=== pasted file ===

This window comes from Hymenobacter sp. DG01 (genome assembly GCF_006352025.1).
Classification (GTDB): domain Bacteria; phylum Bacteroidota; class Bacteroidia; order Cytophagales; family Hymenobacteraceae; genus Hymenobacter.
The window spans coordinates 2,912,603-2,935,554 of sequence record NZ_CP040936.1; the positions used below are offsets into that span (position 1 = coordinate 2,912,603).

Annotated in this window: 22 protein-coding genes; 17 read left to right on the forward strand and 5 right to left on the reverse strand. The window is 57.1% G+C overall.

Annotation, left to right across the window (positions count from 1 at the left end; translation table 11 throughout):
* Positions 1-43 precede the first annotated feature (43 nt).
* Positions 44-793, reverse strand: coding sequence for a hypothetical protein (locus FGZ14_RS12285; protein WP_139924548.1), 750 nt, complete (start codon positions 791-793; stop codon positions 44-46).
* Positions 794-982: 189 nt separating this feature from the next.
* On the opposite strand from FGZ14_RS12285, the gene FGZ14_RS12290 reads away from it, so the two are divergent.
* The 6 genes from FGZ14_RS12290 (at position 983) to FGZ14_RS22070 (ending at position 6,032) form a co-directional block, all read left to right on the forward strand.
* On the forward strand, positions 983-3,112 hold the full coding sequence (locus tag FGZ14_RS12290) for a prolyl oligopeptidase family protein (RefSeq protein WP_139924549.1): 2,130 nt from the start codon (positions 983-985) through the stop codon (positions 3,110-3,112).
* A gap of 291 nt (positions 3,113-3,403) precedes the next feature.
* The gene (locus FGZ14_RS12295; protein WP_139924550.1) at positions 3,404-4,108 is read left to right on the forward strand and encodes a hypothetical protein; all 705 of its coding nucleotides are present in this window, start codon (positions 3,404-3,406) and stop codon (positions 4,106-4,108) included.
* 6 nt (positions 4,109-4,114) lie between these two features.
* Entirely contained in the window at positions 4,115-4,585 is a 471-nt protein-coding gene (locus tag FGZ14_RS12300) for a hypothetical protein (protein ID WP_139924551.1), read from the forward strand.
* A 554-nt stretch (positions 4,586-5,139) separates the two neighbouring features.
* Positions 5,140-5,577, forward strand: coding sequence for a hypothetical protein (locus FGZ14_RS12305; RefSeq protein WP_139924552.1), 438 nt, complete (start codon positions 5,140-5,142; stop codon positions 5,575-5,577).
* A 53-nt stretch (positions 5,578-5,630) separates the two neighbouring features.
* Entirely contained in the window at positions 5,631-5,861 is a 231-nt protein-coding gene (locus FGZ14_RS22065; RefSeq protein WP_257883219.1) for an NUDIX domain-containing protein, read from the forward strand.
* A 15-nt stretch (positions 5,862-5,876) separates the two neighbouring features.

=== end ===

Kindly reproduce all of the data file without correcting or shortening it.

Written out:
This window comes from Hymenobacter sp. DG01 (genome assembly GCF_006352025.1).
Classification (GTDB): domain Bacteria; phylum Bacteroidota; class Bacteroidia; order Cytophagales; family Hymenobacteraceae; genus Hymenobacter.
The window spans coordinates 2,912,603-2,935,554 of sequence record NZ_CP040936.1; the positions used below are offsets into that span (position 1 = coordinate 2,912,603).

Annotated in this window: 22 protein-coding genes; 17 read left to right on the forward strand and 5 right to left on the reverse strand. The window is 57.1% G+C overall.

Annotation, left to right across the window (positions count from 1 at the left end; translation table 11 throughout):
* Positions 1-43 precede the first annotated feature (43 nt).
* Positions 44-793, reverse strand: coding sequence for a hypothetical protein (locus FGZ14_RS12285; protein WP_139924548.1), 750 nt, complete (start codon positions 791-793; stop codon positions 44-46).
* Positions 794-982: 189 nt separating this feature from the next.
* On the opposite strand from FGZ14_RS12285, the gene FGZ14_RS12290 reads away from it, so the two are divergent.
* The 6 genes from FGZ14_RS12290 (at position 983) to FGZ14_RS22070 (ending at position 6,032) form a co-directional block, all read left to right on the forward strand.
* On the forward strand, positions 983-3,112 hold the full coding sequence (locus tag FGZ14_RS12290) for a prolyl oligopeptidase family protein (RefSeq protein WP_139924549.1): 2,130 nt from the start codon (positions 983-985) through the stop codon (positions 3,110-3,112).
* A gap of 291 nt (positions 3,113-3,403) precedes the next feature.
* The gene (locus FGZ14_RS12295; protein WP_139924550.1) at positions 3,404-4,108 is read left to right on the forward strand and encodes a hypothetical protein; all 705 of its coding nucleotides are present in this window, start codon (positions 3,404-3,406) and stop codon (positions 4,106-4,108) included.
* 6 nt (positions 4,109-4,114) lie between these two features.
* Entirely contained in the window at positions 4,115-4,585 is a 471-nt protein-coding gene (locus tag FGZ14_RS12300) for a hypothetical protein (protein ID WP_139924551.1), read from the forward strand.
* A 554-nt stretch (positions 4,586-5,139) separates the two neighbouring features.
* Positions 5,140-5,577, forward strand: coding sequence for a hypothetical protein (locus FGZ14_RS12305; RefSeq protein WP_139924552.1), 438 nt, complete (start codon positions 5,140-5,142; stop codon positions 5,575-5,577).
* A 53-nt stretch (positions 5,578-5,630) separates the two neighbouring features.
* Entirely contained in the window at positions 5,631-5,861 is a 231-nt protein-coding gene (locus FGZ14_RS22065; RefSeq protein WP_257883219.1) for an NUDIX domain-containing protein, read from the forward strand.
* A 15-nt stretch (positions 5,862-5,876) separates the two neighbouring features.